The SEC and the Department of Justice announced insider trading charges against a former investment banker and his long time friend centered on two deals. The SEC’s complaint also named a third person alleged to have been a second tier tippee. SEC v. Aggarwal, Civil Action No. 2:15-cv-06460 (C.D. Cal. Filed August 25, 2015).
Defendant Ashish Aggarwal worked as an analyst at J.P. Morgan Securities LLC in its San Francisco office. His friend, defendant Shahriyar Bolandian, worked for an e-commerce company founded by Kevan Sadigh, also a defendant in the SEC’s action. Each defendant declined to testify during the staff’s investigation.
Mr. Aggarwal was an analyst in the JPM investment banking department in the Technology, Media & Telecommunications Group. He routinely had access to inside information from his employment. He had a duty to preserve the confidentiality of that information under the firm’s Code of Conduct.
Messrs. Aggarwal and Bolandian had been close friends since they were undergraduate students at Berkley. Beginning at least in 2012 Mr. Bolandian, in consultation with his friend, conducted a series of securities trades in one or more accounts. Trading in this fashion permitted Mr. Aggarwal to circumvent the JPM pre-clearance rules regarding securities trading and potentially share in the profits. By March 2013 however the two men suffered trading losses.
The first deal involved Integrated Device Technology, Inc. and PLX Technology, Inc. In early 2012 JPM was retained by Integrated Device, a provider of integrated circuits, with respect to the acquisition of PLX, a provider of integrated circuits that performed system connectivity functions. By mid-April the negotiations advanced. By April 15 a draft merger agreement had been prepared. At some point prior to the end of that month Mr. Aggarwal learned about the deal. He had access to information about it through a friend, Analyst 1.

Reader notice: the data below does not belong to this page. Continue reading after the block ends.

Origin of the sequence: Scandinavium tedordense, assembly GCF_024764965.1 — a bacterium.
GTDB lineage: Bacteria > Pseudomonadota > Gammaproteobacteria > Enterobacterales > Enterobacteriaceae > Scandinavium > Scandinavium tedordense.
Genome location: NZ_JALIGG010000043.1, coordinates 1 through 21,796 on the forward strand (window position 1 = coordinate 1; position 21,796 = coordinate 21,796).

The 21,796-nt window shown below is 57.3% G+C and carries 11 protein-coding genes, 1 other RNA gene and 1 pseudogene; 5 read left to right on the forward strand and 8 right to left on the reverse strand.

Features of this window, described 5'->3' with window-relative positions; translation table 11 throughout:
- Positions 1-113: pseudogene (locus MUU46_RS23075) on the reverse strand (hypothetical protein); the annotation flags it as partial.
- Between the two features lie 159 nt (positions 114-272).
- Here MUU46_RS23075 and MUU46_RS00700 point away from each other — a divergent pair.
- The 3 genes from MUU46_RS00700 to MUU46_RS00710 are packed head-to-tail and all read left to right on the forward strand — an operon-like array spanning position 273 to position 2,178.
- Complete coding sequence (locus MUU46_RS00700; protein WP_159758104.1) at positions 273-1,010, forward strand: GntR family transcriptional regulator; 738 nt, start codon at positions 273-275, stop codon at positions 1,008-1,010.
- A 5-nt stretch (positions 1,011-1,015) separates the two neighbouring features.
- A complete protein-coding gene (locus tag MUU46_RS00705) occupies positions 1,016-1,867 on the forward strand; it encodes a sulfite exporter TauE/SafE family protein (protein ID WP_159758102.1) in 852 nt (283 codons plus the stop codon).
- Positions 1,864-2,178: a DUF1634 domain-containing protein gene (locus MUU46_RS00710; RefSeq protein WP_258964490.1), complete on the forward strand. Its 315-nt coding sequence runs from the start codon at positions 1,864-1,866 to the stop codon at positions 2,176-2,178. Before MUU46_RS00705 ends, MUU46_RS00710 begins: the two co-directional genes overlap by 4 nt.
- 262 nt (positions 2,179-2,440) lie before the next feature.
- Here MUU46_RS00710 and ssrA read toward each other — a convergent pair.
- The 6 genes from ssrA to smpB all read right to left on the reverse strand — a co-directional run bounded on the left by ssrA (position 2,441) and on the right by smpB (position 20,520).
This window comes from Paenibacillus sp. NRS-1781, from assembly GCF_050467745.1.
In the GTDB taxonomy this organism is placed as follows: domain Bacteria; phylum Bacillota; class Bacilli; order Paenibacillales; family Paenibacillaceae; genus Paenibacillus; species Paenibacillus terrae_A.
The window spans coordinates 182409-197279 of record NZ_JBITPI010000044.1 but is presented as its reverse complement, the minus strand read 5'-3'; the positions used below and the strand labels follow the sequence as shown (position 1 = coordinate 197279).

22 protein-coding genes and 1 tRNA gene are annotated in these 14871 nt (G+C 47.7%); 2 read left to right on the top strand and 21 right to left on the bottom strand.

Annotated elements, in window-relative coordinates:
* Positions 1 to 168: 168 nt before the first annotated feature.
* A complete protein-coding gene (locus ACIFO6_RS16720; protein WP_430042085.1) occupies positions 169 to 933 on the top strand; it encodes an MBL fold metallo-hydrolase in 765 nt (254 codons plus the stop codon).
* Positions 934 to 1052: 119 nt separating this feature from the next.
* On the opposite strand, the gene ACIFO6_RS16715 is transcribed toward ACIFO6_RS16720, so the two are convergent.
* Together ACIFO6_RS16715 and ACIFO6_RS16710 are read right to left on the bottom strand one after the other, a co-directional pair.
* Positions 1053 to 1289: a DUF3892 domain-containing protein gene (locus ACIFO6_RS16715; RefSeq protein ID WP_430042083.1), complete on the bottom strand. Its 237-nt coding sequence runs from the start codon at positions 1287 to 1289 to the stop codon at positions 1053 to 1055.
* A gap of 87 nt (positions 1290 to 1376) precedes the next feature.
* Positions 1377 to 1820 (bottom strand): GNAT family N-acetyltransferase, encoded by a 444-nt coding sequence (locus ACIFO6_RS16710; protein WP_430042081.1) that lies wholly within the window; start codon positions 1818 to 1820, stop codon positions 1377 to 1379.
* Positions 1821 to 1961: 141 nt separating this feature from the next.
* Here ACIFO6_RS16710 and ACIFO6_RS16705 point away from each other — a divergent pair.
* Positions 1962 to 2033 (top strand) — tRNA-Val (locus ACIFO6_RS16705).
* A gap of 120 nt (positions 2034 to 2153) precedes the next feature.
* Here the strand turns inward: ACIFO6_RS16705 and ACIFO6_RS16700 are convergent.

On April 16, 2012 Mr. Bolandian bought 200 shares of PLXT stock and 30 call options. He and his friend, Mr. Aggarwal, had previously exchanged multiple text messages and spoke on the telephone. That same day Mr. Sadigh purchased 500 shares of PLXT stock and 30 call options. The pattern of purchases and text messages continued until the deal announcement after the close of the markets on April 30, 2012. Following the announcement the share price increased 97%. In May Messrs. Bolandian and Sadigh sold their interest in PLXT, yielding, respectively, gains of $36,200 and $41, 200.
The second deal involved the ExactTarget, Inc., a provider of email and cloud marketing services, and salesforce.com, Inc., a provider of enterprise cloud computing services. In May 2013 ExactTarget retained JPM in connection with a possible merger. The JPM deal team included Analyst 2 and Analyst 3, both of whom were friends of Mr. Aggarwal. As with the PLX deal, Messrs. Aggarwal and Bolandian exchanged a number of text messages following the retention of JPM by ExactTarget. On May 8, 2013 Mr. Sadigh made his first purchase of ExactTarget securiites. Mr. Bolandian wired additional cash to his brokerage account the same day. The next day he purchased 60 call options in ExactTarget. Mr. Sadigh bought 50 call options that day. The complaint details multiple text messages and trading by the two men prior to the deal announcement on June 4, 2013 before the opening of the market. Following the announcement the share price increased by 50%. Mr. Bolandian’s accounts had profits of about $317,000. Mr. Sadigh had profits of about $178,000.
The complaint alleges that Messrs. Aggarwal, Bolandian and Sadigh breached their duties to maintain the information in confidence. It also alleges that Messrs. Bolandian and Sadigh knew or were reckless in not knowing that they were trading on inside information. Mr. Aggarwal furnished the information to his friend in exchange for “personal benefits, direct or indirect, that were previously provided, were provided on an ongoing basis, or were to be provided in the future . . .” Those benefits included the satisfaction of making gifts to a close friend, having Mr. Bolandian hold and trade securities for him and, “on information and belief Aggarwal’s ability to share in the profits and recoup losses from securities trades in Bolandian’s account(s).” The complaint alleges violations of Exchange Act Sections 10(b) and 14(e). The case is pending. See Lit. Rel. No. 23327 (August 25, 2015).